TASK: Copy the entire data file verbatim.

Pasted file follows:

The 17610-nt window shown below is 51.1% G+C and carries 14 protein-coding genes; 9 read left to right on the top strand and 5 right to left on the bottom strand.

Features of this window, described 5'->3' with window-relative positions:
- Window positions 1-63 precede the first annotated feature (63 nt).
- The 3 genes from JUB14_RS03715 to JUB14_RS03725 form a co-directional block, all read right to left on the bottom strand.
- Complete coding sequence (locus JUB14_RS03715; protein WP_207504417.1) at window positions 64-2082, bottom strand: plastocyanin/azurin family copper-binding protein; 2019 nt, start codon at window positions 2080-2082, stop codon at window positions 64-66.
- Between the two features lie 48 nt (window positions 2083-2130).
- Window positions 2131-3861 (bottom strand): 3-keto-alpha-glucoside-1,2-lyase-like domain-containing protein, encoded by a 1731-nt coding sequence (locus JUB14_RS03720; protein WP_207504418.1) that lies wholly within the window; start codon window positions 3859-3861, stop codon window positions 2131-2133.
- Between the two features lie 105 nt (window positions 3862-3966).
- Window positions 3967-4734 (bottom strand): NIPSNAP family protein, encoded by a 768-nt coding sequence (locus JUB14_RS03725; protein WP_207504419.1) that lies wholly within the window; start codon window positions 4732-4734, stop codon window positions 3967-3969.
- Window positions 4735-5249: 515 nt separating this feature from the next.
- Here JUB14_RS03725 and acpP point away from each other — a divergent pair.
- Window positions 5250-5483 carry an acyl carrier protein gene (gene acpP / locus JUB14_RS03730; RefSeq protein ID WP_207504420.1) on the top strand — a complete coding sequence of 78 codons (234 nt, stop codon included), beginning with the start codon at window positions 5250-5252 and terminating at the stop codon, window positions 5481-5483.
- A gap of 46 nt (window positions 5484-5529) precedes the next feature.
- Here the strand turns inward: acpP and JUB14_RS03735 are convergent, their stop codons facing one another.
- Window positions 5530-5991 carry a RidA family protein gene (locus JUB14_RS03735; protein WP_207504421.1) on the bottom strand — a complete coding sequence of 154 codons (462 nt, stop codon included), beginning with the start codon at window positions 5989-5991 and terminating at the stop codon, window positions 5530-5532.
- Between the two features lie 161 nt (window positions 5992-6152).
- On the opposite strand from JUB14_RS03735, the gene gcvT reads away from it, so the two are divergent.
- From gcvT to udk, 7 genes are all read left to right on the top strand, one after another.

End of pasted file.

The 17610-nt window shown below is 51.1% G+C and carries 14 protein-coding genes; 9 read left to right on the top strand and 5 right to left on the bottom strand.

Features of this window, described 5'->3' with window-relative positions:
- Window positions 1-63 precede the first annotated feature (63 nt).
- The 3 genes from JUB14_RS03715 to JUB14_RS03725 form a co-directional block, all read right to left on the bottom strand.
- Complete coding sequence (locus JUB14_RS03715; protein WP_207504417.1) at window positions 64-2082, bottom strand: plastocyanin/azurin family copper-binding protein; 2019 nt, start codon at window positions 2080-2082, stop codon at window positions 64-66.
- Between the two features lie 48 nt (window positions 2083-2130).
- Window positions 2131-3861 (bottom strand): 3-keto-alpha-glucoside-1,2-lyase-like domain-containing protein, encoded by a 1731-nt coding sequence (locus JUB14_RS03720; protein WP_207504418.1) that lies wholly within the window; start codon window positions 3859-3861, stop codon window positions 2131-2133.
- Between the two features lie 105 nt (window positions 3862-3966).
- Window positions 3967-4734 (bottom strand): NIPSNAP family protein, encoded by a 768-nt coding sequence (locus JUB14_RS03725; protein WP_207504419.1) that lies wholly within the window; start codon window positions 4732-4734, stop codon window positions 3967-3969.
- Window positions 4735-5249: 515 nt separating this feature from the next.
- Here JUB14_RS03725 and acpP point away from each other — a divergent pair.
- Window positions 5250-5483 carry an acyl carrier protein gene (gene acpP / locus JUB14_RS03730; RefSeq protein ID WP_207504420.1) on the top strand — a complete coding sequence of 78 codons (234 nt, stop codon included), beginning with the start codon at window positions 5250-5252 and terminating at the stop codon, window positions 5481-5483.
- A gap of 46 nt (window positions 5484-5529) precedes the next feature.
- Here the strand turns inward: acpP and JUB14_RS03735 are convergent, their stop codons facing one another.
- Window positions 5530-5991 carry a RidA family protein gene (locus JUB14_RS03735; protein WP_207504421.1) on the bottom strand — a complete coding sequence of 154 codons (462 nt, stop codon included), beginning with the start codon at window positions 5989-5991 and terminating at the stop codon, window positions 5530-5532.
- Between the two features lie 161 nt (window positions 5992-6152).
- On the opposite strand from JUB14_RS03735, the gene gcvT reads away from it, so the two are divergent.
- From gcvT to udk, 7 genes are all read left to right on the top strand, one after another.